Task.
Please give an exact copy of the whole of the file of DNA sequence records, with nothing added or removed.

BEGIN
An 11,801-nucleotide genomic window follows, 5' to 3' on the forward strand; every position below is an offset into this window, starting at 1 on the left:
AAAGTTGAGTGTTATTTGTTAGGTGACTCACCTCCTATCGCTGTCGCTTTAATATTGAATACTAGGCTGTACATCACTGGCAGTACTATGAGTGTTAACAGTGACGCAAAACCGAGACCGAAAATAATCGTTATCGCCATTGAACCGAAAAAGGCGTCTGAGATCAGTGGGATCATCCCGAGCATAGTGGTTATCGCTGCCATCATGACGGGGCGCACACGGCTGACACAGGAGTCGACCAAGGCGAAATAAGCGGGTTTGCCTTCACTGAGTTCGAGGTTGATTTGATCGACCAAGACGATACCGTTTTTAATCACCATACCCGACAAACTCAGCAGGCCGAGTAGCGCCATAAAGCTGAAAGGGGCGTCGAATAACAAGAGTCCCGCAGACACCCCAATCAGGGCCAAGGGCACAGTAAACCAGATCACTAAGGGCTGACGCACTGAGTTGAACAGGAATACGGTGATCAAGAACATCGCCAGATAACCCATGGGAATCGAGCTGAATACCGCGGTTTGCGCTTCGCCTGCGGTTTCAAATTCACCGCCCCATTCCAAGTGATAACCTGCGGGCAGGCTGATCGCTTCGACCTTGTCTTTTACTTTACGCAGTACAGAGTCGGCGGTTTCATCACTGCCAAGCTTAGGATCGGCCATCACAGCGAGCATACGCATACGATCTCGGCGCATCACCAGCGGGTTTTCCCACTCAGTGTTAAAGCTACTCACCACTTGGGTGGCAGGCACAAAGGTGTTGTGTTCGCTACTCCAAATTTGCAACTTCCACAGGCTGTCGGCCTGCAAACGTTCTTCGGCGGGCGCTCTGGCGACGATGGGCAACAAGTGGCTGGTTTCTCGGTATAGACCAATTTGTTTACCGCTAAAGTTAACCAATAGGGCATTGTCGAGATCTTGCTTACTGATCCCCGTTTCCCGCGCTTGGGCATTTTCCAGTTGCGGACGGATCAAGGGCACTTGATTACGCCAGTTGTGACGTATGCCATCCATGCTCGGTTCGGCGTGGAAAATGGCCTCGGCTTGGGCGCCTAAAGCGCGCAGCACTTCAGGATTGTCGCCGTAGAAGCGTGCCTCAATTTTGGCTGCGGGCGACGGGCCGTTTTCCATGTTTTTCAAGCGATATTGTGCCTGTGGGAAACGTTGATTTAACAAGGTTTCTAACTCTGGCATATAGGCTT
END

An 11,801-nucleotide genomic window follows, 5' to 3' on the forward strand; every position below is an offset into this window, starting at 1 on the left:
AAAGTTGAGTGTTATTTGTTAGGTGACTCACCTCCTATCGCTGTCGCTTTAATATTGAATACTAGGCTGTACATCACTGGCAGTACTATGAGTGTTAACAGTGACGCAAAACCGAGACCGAAAATAATCGTTATCGCCATTGAACCGAAAAAGGCGTCTGAGATCAGTGGGATCATCCCGAGCATAGTGGTTATCGCTGCCATCATGACGGGGCGCACACGGCTGACACAGGAGTCGACCAAGGCGAAATAAGCGGGTTTGCCTTCACTGAGTTCGAGGTTGATTTGATCGACCAAGACGATACCGTTTTTAATCACCATACCCGACAAACTCAGCAGGCCGAGTAGCGCCATAAAGCTGAAAGGGGCGTCGAATAACAAGAGTCCCGCAGACACCCCAATCAGGGCCAAGGGCACAGTAAACCAGATCACTAAGGGCTGACGCACTGAGTTGAACAGGAATACGGTGATCAAGAACATCGCCAGATAACCCATGGGAATCGAGCTGAATACCGCGGTTTGCGCTTCGCCTGCGGTTTCAAATTCACCGCCCCATTCCAAGTGATAACCTGCGGGCAGGCTGATCGCTTCGACCTTGTCTTTTACTTTACGCAGTACAGAGTCGGCGGTTTCATCACTGCCAAGCTTAGGATCGGCCATCACAGCGAGCATACGCATACGATCTCGGCGCATCACCAGCGGGTTTTCCCACTCAGTGTTAAAGCTACTCACCACTTGGGTGGCAGGCACAAAGGTGTTGTGTTCGCTACTCCAAATTTGCAACTTCCACAGGCTGTCGGCCTGCAAACGTTCTTCGGCGGGCGCTCTGGCGACGATGGGCAACAAGTGGCTGGTTTCTCGGTATAGACCAATTTGTTTACCGCTAAAGTTAACCAATAGGGCATTGTCGAGATCTTGCTTACTGATCCCCGTTTCCCGCGCTTGGGCATTTTCCAGTTGCGGACGGATCAAGGGCACTTGATTACGCCAGTTGTGACGTATGCCATCCATGCTCGGTTCGGCGTGGAAAATGGCCTCGGCTTGGGCGCCTAAAGCGCGCAGCACTTCAGGATTGTCGCCGTAGAAGCGTGCCTCAATTTTGGCTGCGGGCGACGGGCCGTTTTCCATGTTTTTCAAGCGATATTGTGCCTGTGGGAAACGTTGATTTAACAAGGTTTCTAACTCTGGCATATAGGCTT